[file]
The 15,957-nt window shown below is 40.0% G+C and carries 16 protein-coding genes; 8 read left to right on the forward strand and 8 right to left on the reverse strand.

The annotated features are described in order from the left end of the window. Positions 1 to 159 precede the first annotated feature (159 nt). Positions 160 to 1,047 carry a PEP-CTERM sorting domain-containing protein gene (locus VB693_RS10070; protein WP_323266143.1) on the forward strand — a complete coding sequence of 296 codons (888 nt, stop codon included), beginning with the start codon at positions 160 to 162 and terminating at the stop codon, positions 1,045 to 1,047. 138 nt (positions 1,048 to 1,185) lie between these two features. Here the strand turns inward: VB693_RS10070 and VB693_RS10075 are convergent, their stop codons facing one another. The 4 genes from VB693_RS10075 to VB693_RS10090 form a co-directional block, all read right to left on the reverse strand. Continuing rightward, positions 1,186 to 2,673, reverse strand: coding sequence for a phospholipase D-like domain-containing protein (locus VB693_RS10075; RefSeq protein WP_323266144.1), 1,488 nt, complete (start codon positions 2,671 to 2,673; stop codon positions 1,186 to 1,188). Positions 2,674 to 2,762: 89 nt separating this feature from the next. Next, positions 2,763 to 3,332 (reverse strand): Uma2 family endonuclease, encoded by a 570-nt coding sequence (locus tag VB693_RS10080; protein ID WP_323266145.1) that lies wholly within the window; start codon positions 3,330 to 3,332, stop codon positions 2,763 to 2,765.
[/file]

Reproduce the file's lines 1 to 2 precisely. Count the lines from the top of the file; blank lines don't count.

The 15,957-nt window shown below is 40.0% G+C and carries 16 protein-coding genes; 8 read left to right on the forward strand and 8 right to left on the reverse strand.

The annotated features are described in order from the left end of the window. Positions 1 to 159 precede the first annotated feature (159 nt). Positions 160 to 1,047 carry a PEP-CTERM sorting domain-containing protein gene (locus VB693_RS10070; protein WP_323266143.1) on the forward strand — a complete coding sequence of 296 codons (888 nt, stop codon included), beginning with the start codon at positions 160 to 162 and terminating at the stop codon, positions 1,045 to 1,047. 138 nt (positions 1,048 to 1,185) lie between these two features. Here the strand turns inward: VB693_RS10070 and VB693_RS10075 are convergent, their stop codons facing one another. The 4 genes from VB693_RS10075 to VB693_RS10090 form a co-directional block, all read right to left on the reverse strand. Continuing rightward, positions 1,186 to 2,673, reverse strand: coding sequence for a phospholipase D-like domain-containing protein (locus VB693_RS10075; RefSeq protein WP_323266144.1), 1,488 nt, complete (start codon positions 2,671 to 2,673; stop codon positions 1,186 to 1,188). Positions 2,674 to 2,762: 89 nt separating this feature from the next. Next, positions 2,763 to 3,332 (reverse strand): Uma2 family endonuclease, encoded by a 570-nt coding sequence (locus tag VB693_RS10080; protein ID WP_323266145.1) that lies wholly within the window; start codon positions 3,330 to 3,332, stop codon positions 2,763 to 2,765.